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SOCNET  June 2001

SOCNET June 2001

Subject:

Re: Mythic Heros of Connection

From:

"Andrew V. Shipilov" <[log in to unmask]>

Reply-To:

Andrew V. Shipilov

Date:

Wed, 27 Jun 2001 16:44:06 -0400

Content-Type:

text/plain

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Parts/Attachments

text/plain (81 lines)

Dear All,

What about Mercury, the God of Trade ? If "The Handbook of Economic Sociology" is
correct, Trade = Markets = Networks, so the God of Trade = God of Markets = God
of Networks?

Andrew Shipilov


Carter T Butts wrote:

> Now, _here's_ a question we don't see every day:
>
> On Wed, 27 Jun 2001, Milstein, Bobby (OD) wrote:
>
> > Does anyone know of a character in mythology (of any culture) who might be
> > associated with ties, connections, or interactions among things. Basically
> > I'm curious to know if there are any gods/angels/saints/spirits/heros/etc.
> > who are thought of as patrons for putting things together. Thanks for any
> > clues.
> >
> > Bobby
>
> If Lee Siegel's account of things is to be believed, Indra might fit your
> requirements: in addition to his other mythic exploits, he was purported
> to wield a magic net (!) which could transform one thing into
> another. This can be interpreted as a symbolic statement regarding the
> essential unity of all things within (at least some threads of) Indian
> religious philosophy, and in that sense the "net that transforms" could be
> seen as a "net which reveals" if you will. (Or maybe not. Not my area of
> expertise.)
>
> Another vaguely "netty" thing which may or may not be close enough for
> your purposes would be the World Tree, Yggdrasil, of Norse mythology. A
> giant ash, Yggdrasil connects all of the nine worlds of the norse
> pantheon. (Interestingly, Yggdrasil was said to be watered by the three
> Norns who were - you guessed it - essentially similar to the three Fates
> of Greek mythology. And, of course, both the Norns and the Fates were
> spinners of thread....)
>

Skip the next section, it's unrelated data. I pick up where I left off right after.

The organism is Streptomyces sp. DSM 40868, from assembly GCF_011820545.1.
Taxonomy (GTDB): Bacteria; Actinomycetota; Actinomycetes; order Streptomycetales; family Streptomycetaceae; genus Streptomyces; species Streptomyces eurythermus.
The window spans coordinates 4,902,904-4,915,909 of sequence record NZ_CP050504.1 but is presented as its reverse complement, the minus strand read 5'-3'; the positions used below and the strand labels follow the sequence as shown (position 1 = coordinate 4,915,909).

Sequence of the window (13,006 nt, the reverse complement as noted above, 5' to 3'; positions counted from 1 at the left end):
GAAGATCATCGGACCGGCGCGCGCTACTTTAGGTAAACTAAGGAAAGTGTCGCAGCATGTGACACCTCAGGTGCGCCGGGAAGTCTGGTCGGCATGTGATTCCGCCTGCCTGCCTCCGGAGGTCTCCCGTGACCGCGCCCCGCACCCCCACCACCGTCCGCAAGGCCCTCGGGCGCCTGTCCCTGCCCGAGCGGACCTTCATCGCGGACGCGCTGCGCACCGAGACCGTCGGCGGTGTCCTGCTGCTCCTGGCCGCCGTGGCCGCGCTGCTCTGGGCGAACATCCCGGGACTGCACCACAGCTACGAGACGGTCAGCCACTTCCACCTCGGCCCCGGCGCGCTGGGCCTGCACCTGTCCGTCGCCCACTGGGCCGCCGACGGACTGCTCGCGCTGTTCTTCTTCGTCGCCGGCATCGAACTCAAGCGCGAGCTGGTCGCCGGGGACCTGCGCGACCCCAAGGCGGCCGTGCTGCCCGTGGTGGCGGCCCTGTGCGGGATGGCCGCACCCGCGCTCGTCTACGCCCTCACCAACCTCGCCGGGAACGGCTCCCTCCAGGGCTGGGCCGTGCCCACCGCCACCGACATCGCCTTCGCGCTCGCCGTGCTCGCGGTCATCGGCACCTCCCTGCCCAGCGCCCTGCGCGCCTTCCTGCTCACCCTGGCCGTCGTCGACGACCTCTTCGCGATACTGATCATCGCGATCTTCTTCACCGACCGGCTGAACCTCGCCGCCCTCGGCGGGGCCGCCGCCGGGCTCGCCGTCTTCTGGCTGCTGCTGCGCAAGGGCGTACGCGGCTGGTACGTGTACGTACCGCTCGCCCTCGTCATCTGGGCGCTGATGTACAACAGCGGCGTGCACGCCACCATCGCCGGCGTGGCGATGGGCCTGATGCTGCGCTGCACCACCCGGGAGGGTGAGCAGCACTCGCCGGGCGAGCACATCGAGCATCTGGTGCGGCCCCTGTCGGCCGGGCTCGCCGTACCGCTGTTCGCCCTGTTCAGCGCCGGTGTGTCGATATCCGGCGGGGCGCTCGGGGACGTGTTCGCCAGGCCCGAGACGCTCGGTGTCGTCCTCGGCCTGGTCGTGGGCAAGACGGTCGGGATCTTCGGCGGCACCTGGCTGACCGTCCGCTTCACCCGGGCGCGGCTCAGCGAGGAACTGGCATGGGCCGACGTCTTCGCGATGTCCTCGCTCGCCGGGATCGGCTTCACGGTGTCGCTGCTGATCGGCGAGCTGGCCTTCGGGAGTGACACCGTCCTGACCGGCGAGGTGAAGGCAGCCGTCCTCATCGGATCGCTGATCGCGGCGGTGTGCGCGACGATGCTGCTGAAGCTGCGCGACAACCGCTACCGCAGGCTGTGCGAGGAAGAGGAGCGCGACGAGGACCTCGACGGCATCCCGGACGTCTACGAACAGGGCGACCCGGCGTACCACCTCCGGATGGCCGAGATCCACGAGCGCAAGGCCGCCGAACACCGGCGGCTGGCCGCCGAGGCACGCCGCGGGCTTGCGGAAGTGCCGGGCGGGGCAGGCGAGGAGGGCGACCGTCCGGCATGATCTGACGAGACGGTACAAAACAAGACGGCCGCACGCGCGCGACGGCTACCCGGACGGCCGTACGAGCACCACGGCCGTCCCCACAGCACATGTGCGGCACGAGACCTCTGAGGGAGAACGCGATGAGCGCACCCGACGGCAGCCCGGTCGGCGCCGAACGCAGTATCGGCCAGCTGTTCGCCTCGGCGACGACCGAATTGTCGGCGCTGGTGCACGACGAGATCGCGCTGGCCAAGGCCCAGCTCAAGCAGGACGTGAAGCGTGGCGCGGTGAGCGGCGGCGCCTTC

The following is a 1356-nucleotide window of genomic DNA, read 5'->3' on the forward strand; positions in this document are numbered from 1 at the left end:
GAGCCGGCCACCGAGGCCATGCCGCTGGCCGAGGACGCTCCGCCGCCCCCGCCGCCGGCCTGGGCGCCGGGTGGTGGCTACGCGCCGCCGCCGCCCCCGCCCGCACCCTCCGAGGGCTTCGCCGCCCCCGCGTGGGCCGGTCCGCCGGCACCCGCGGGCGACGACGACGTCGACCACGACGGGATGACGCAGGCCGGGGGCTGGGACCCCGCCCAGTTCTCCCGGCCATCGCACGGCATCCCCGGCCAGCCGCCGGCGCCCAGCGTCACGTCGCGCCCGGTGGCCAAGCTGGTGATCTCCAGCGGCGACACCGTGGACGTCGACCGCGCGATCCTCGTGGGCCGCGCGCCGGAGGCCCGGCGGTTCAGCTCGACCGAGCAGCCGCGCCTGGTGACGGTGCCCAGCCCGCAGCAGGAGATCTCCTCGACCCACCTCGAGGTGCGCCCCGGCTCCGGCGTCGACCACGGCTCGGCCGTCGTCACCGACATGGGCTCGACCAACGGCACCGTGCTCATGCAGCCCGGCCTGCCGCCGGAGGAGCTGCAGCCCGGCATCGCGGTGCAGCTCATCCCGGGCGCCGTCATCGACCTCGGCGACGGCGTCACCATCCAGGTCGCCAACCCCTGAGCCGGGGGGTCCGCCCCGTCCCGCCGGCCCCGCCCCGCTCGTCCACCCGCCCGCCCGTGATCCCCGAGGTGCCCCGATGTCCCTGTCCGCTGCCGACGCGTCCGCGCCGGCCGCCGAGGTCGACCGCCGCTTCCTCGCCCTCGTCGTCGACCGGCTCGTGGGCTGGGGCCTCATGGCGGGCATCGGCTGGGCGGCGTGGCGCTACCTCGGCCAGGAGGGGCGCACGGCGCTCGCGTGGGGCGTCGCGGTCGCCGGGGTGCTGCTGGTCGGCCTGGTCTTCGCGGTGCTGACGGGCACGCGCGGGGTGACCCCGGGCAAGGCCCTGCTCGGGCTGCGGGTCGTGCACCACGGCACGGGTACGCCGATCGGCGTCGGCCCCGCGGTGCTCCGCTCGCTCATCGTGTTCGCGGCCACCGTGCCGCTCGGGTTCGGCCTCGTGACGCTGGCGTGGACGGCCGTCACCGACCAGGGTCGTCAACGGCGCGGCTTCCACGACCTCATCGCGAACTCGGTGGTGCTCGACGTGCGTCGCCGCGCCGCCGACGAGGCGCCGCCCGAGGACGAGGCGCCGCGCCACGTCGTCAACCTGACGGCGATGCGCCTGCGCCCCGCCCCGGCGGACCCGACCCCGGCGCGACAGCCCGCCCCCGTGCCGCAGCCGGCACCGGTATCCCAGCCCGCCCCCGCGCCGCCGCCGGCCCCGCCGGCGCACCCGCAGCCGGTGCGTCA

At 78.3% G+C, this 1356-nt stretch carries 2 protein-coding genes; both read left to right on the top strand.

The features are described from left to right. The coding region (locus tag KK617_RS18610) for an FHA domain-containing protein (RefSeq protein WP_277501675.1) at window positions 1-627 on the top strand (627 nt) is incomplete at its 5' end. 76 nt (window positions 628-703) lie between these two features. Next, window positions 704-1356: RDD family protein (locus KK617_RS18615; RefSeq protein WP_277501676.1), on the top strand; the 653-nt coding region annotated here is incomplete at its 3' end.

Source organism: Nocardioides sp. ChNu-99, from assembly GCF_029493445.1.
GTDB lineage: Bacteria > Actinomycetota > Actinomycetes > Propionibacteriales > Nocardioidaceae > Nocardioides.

> Aside from the Fates, Greek mythology also gives us the story of
> Arachne...alas, she's not really a heroine so much as the lead player in a
> cautionary tale about getting uppity with the gods. She was a weaver,
> though (by profession initially, and by biology ultimately). (Speaking of
> spiders, Old Spider Woman figures in various parts of Native American
> lore, but I can't recall any good stories offhand.)
>
> Oh, and of course one cannot forget Papa Legba, a central figure in Voudou
> (or however it's being spelled these days). Papa Legba is a loa of some
> importance, since it is believed that he must be invoked before other loas
> can be contacted. ("Papa Legba, come and open the gate!" goes one chant,
> IIRC.) The idea of a central intercessory figure who serves as a link
> between worlds shows up in many myth systems, including two
> which are familiar to North Americans: Catholicism (Mary, at least in some
> interpretations), and Christianity generally (Jesus as the Intermediary
> Son, a concept swiped from the Greeks). There were a number of salvific
> cults with intercessory figures in the Mediterranean area around the start
> of the Common Era (including some versions of Dionysus worship, Mithraism,
> certain Jewish messianic movements, the worship of god/man/heroes such as
> Attis, Adonis and Osiris, etc.); evidently, the memes for belief in
> anthropomorphic world-connectors were in the air at the time....
>
> So, anyway, it does seem that there have been many mythical figures
> whose roles have involved managing connections between things. I don't
> know of any religion with a "God of Networks" (though some tech support
> superstitions come close :-)), but perhaps these will be close enough for
> your purposes.
>
> -Carter

--
Andrew V. Shipilov
Ph.D. Candidate
Strategic Management and Organizational Theory
Joseph L. Rotman School of Management
University of Toronto
105 St. George Street
Toronto, ON, Canada
M5S 3E6
Fax: 416-978-5433
http://rotman.utoronto.ca/~shipilov

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